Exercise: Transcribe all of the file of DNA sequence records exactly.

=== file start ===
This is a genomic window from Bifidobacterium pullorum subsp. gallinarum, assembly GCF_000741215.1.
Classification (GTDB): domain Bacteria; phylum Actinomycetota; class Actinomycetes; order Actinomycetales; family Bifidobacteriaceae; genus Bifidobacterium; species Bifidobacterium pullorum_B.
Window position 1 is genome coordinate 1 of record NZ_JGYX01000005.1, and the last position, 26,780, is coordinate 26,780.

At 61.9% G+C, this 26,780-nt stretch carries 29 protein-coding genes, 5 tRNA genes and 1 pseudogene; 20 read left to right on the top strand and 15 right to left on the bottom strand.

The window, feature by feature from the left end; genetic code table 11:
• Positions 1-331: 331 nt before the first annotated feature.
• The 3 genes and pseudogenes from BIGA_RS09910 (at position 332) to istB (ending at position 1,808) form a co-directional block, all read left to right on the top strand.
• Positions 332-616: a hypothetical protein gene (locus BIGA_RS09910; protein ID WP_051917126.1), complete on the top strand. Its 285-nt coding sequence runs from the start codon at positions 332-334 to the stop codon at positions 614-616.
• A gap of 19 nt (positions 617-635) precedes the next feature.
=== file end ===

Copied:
This is a genomic window from Bifidobacterium pullorum subsp. gallinarum, assembly GCF_000741215.1.
Classification (GTDB): domain Bacteria; phylum Actinomycetota; class Actinomycetes; order Actinomycetales; family Bifidobacteriaceae; genus Bifidobacterium; species Bifidobacterium pullorum_B.
Window position 1 is genome coordinate 1 of record NZ_JGYX01000005.1, and the last position, 26,780, is coordinate 26,780.

At 61.9% G+C, this 26,780-nt stretch carries 29 protein-coding genes, 5 tRNA genes and 1 pseudogene; 20 read left to right on the top strand and 15 right to left on the bottom strand.

The window, feature by feature from the left end; genetic code table 11:
• Positions 1-331: 331 nt before the first annotated feature.
• The 3 genes and pseudogenes from BIGA_RS09910 (at position 332) to istB (ending at position 1,808) form a co-directional block, all read left to right on the top strand.
• Positions 332-616: a hypothetical protein gene (locus BIGA_RS09910; protein ID WP_051917126.1), complete on the top strand. Its 285-nt coding sequence runs from the start codon at positions 332-334 to the stop codon at positions 614-616.
• A gap of 19 nt (positions 617-635) precedes the next feature.